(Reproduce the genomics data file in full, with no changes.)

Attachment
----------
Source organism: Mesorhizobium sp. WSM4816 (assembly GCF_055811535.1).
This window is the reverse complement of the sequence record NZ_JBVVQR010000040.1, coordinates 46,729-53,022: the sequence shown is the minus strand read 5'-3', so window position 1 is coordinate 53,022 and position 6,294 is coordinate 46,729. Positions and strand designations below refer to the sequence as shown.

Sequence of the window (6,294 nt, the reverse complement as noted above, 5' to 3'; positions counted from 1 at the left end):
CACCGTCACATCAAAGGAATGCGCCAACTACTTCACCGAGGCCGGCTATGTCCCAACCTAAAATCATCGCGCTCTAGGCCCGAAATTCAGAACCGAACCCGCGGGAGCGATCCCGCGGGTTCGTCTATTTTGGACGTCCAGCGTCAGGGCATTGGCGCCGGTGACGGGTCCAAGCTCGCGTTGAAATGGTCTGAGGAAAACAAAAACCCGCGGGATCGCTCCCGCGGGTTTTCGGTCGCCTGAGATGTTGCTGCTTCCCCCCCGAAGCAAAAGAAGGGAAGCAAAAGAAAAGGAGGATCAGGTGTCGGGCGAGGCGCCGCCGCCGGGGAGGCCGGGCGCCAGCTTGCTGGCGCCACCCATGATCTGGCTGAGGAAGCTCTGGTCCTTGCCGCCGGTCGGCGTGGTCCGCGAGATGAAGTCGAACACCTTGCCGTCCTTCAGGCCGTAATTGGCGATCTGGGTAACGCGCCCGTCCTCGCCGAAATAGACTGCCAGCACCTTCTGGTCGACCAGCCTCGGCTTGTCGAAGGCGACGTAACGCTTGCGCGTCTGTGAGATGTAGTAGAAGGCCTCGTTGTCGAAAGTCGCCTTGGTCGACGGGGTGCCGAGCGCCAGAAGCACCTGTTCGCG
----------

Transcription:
Source organism: Mesorhizobium sp. WSM4816 (assembly GCF_055811535.1).
This window is the reverse complement of the sequence record NZ_JBVVQR010000040.1, coordinates 46,729-53,022: the sequence shown is the minus strand read 5'-3', so window position 1 is coordinate 53,022 and position 6,294 is coordinate 46,729. Positions and strand designations below refer to the sequence as shown.

Sequence of the window (6,294 nt, the reverse complement as noted above, 5' to 3'; positions counted from 1 at the left end):
CACCGTCACATCAAAGGAATGCGCCAACTACTTCACCGAGGCCGGCTATGTCCCAACCTAAAATCATCGCGCTCTAGGCCCGAAATTCAGAACCGAACCCGCGGGAGCGATCCCGCGGGTTCGTCTATTTTGGACGTCCAGCGTCAGGGCATTGGCGCCGGTGACGGGTCCAAGCTCGCGTTGAAATGGTCTGAGGAAAACAAAAACCCGCGGGATCGCTCCCGCGGGTTTTCGGTCGCCTGAGATGTTGCTGCTTCCCCCCCGAAGCAAAAGAAGGGAAGCAAAAGAAAAGGAGGATCAGGTGTCGGGCGAGGCGCCGCCGCCGGGGAGGCCGGGCGCCAGCTTGCTGGCGCCACCCATGATCTGGCTGAGGAAGCTCTGGTCCTTGCCGCCGGTCGGCGTGGTCCGCGAGATGAAGTCGAACACCTTGCCGTCCTTCAGGCCGTAATTGGCGATCTGGGTAACGCGCCCGTCCTCGCCGAAATAGACTGCCAGCACCTTCTGGTCGACCAGCCTCGGCTTGTCGAAGGCGACGTAACGCTTGCGCGTCTGTGAGATGTAGTAGAAGGCCTCGTTGTCGAAAGTCGCCTTGGTCGACGGGGTGCCGAGCGCCAGAAGCACCTGTTCGCG